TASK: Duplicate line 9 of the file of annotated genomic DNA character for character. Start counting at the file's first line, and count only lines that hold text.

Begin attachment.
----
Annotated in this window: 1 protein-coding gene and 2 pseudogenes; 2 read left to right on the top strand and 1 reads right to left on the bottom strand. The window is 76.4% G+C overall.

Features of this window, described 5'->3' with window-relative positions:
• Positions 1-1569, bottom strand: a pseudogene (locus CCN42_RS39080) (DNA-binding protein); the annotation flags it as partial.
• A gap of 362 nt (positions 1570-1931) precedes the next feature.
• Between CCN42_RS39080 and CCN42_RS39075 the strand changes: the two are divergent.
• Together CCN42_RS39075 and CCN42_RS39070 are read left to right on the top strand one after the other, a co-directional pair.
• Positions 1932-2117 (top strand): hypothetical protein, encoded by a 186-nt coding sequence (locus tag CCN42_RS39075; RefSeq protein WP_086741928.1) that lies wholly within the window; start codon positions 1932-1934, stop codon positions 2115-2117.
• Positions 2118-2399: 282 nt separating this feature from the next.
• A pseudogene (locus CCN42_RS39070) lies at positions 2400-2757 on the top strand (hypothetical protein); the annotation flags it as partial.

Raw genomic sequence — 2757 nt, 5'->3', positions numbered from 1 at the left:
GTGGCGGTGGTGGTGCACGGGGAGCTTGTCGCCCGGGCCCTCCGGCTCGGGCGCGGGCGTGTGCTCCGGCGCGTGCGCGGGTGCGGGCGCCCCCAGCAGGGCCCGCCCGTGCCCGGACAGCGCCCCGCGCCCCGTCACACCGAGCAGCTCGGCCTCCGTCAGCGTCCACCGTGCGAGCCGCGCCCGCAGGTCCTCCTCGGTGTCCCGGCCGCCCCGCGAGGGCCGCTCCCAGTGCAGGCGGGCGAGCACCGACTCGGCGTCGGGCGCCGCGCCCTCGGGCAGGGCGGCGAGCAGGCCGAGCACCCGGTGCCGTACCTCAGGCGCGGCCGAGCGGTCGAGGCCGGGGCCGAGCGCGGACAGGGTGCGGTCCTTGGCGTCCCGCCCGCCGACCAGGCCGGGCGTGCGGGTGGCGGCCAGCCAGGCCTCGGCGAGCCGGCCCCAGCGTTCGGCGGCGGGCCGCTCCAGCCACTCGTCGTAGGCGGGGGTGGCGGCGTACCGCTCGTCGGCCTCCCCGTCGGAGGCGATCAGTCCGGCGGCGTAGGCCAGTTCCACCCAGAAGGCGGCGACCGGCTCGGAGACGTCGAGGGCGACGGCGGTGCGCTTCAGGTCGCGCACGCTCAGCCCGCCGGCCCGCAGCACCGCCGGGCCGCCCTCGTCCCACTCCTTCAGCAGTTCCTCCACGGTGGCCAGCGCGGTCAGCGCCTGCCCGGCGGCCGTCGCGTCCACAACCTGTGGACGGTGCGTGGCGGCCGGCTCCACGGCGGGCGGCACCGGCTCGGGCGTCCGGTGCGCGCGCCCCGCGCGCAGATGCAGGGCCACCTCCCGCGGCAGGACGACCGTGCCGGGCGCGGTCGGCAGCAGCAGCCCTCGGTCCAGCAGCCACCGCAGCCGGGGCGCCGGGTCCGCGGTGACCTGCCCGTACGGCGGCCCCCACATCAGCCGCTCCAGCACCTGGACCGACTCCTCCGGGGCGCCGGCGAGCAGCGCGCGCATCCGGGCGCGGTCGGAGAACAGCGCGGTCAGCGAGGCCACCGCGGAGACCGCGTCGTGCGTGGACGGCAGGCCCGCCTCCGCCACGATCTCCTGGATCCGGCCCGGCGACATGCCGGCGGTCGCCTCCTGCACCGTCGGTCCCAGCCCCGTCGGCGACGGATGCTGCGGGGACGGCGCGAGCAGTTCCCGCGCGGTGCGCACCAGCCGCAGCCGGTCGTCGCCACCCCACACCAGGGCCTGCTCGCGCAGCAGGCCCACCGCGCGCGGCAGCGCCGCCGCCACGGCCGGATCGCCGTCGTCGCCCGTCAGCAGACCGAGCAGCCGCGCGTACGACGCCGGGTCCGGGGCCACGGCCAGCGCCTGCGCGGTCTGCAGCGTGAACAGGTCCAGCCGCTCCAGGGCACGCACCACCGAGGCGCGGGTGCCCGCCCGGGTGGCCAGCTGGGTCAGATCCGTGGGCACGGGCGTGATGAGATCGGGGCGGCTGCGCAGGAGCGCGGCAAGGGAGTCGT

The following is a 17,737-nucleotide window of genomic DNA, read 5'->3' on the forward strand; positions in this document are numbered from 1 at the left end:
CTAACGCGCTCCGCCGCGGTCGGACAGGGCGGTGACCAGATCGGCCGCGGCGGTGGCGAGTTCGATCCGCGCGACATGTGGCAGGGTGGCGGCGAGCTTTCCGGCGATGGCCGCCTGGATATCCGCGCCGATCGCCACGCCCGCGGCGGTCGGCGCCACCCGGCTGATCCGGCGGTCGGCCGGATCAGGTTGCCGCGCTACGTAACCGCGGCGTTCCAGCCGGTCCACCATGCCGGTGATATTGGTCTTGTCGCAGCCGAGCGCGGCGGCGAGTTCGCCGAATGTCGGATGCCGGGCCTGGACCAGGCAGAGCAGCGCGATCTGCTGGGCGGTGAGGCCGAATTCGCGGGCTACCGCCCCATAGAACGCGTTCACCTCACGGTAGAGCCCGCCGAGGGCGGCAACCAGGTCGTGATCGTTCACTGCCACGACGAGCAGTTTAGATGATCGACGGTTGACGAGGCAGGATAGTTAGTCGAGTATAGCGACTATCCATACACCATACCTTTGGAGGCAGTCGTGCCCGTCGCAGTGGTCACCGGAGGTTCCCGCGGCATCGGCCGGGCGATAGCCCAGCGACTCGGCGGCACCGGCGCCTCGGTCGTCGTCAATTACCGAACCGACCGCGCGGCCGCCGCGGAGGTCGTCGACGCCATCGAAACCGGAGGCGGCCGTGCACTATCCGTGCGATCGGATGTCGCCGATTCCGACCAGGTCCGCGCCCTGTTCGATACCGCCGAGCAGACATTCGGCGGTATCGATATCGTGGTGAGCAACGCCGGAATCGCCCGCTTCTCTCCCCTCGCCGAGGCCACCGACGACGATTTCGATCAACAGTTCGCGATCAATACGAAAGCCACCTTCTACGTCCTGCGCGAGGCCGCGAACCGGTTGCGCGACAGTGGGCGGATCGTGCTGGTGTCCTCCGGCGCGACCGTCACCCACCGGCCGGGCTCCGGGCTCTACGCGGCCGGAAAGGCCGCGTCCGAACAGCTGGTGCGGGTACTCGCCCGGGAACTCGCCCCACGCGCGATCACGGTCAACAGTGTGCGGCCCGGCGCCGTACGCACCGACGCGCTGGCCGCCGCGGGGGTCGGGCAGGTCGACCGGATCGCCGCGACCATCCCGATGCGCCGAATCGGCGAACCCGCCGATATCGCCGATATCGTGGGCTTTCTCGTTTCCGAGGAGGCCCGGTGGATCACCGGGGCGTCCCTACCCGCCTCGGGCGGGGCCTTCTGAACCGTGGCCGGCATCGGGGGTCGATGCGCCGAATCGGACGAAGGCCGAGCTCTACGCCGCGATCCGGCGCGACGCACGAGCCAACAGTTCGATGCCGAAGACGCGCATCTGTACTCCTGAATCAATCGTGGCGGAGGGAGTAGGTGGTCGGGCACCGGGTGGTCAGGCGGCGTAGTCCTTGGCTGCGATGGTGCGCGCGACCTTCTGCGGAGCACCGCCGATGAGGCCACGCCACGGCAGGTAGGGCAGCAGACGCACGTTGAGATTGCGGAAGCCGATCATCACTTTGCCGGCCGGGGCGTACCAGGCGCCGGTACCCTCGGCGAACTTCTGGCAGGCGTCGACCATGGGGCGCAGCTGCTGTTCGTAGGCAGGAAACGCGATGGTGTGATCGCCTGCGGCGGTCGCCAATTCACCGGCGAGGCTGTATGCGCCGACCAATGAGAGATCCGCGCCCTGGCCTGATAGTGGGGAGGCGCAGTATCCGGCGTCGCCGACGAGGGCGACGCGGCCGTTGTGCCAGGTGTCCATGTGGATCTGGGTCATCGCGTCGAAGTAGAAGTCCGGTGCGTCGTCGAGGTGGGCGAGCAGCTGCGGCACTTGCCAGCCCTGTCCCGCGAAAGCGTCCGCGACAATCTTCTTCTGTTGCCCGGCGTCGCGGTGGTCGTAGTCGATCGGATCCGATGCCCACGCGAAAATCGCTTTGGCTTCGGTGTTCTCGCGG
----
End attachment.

• A pseudogene (locus CCN42_RS39070) lies at positions 2400-2757 on the top strand (hypothetical protein); the annotation flags it as partial.